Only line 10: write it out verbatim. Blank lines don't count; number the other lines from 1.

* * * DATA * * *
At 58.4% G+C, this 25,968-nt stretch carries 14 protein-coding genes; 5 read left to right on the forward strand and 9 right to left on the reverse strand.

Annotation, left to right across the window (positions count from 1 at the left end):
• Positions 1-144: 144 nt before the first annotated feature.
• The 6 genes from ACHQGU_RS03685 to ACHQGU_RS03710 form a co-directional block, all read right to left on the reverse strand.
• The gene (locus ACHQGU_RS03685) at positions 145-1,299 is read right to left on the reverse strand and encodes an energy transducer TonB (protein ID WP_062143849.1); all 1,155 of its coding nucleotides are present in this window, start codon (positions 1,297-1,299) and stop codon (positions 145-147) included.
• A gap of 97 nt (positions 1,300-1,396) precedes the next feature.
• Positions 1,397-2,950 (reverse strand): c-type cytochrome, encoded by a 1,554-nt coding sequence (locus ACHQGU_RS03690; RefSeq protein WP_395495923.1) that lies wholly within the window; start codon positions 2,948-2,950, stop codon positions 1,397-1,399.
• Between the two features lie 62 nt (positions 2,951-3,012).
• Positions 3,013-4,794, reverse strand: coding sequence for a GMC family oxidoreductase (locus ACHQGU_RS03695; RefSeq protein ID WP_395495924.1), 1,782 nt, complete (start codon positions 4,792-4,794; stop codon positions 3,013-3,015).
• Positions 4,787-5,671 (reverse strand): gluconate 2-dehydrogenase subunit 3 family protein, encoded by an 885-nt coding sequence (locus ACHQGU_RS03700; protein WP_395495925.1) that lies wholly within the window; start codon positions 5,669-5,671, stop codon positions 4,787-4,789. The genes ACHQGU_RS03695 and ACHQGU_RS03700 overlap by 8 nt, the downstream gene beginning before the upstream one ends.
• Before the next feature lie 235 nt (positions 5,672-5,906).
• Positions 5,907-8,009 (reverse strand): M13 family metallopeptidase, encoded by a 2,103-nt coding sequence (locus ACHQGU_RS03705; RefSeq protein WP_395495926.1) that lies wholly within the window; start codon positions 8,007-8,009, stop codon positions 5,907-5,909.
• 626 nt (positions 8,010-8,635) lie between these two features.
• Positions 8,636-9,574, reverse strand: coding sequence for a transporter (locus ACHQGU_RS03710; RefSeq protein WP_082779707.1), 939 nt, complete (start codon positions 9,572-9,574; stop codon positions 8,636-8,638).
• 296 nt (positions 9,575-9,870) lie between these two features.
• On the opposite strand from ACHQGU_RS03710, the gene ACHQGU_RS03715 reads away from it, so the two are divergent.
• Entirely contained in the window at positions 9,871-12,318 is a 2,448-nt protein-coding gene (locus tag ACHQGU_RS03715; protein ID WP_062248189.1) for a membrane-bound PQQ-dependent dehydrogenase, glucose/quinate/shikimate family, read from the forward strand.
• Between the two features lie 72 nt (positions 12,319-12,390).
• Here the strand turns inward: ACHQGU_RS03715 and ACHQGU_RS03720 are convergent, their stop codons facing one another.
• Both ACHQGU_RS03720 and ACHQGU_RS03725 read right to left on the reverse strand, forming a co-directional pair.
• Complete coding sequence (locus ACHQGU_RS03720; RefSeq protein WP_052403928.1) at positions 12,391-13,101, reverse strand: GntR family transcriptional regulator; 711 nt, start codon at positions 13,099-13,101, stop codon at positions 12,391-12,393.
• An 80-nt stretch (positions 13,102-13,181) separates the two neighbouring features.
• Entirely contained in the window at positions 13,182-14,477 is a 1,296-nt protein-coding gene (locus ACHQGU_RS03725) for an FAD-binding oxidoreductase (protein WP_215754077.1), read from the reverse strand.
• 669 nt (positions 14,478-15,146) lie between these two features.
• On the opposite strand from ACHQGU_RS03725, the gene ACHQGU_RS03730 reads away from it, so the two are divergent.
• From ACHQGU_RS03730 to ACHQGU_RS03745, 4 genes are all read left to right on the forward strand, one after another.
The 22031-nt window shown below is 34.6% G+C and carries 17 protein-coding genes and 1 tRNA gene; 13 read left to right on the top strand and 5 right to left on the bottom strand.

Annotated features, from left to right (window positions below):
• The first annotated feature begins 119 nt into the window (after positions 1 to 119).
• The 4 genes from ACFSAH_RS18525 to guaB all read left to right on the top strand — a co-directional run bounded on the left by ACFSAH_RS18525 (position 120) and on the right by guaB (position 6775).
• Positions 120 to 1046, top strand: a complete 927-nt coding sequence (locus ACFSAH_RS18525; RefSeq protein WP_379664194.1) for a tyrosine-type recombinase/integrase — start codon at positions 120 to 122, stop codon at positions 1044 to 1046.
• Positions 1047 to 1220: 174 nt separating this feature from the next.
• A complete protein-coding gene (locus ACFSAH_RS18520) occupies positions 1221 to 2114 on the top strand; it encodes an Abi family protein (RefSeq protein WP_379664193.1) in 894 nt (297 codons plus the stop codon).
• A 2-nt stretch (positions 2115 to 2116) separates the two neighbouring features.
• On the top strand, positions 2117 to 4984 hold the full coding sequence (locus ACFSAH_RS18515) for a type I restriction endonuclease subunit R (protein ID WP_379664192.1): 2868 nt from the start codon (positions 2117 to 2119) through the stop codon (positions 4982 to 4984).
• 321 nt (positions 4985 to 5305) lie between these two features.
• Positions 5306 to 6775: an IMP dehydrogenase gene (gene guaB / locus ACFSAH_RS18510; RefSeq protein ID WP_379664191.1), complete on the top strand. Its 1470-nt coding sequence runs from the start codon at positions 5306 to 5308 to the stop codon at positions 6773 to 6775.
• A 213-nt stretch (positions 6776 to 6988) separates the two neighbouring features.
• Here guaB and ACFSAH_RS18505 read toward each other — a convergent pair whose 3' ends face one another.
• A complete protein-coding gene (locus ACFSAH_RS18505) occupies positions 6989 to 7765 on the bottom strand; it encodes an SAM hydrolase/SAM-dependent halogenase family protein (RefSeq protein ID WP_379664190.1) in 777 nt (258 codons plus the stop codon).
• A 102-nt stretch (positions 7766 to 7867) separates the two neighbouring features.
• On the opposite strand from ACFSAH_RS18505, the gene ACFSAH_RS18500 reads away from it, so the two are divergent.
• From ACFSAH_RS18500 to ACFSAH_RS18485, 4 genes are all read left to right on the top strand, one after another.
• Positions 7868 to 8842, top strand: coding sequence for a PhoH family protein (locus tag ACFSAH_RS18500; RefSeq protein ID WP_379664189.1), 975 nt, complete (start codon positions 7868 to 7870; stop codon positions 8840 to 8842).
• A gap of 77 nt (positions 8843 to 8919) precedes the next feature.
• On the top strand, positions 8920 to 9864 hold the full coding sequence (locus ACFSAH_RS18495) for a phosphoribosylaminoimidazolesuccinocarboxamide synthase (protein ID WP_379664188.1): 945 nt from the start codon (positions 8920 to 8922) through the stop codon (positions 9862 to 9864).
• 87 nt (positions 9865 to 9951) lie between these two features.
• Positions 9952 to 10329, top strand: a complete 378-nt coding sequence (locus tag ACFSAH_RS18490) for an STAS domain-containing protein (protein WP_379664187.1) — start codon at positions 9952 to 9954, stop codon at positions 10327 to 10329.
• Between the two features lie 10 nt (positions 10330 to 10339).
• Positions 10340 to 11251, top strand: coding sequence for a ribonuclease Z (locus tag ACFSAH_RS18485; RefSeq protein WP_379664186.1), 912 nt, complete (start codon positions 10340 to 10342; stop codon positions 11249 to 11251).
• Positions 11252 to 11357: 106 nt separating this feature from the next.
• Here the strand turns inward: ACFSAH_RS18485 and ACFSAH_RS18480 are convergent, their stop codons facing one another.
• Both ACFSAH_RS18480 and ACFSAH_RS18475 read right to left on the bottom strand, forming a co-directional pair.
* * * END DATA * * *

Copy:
• Positions 4,787-5,671 (reverse strand): gluconate 2-dehydrogenase subunit 3 family protein, encoded by an 885-nt coding sequence (locus ACHQGU_RS03700; protein WP_395495925.1) that lies wholly within the window; start codon positions 5,669-5,671, stop codon positions 4,787-4,789. The genes ACHQGU_RS03695 and ACHQGU_RS03700 overlap by 8 nt, the downstream gene beginning before the upstream one ends.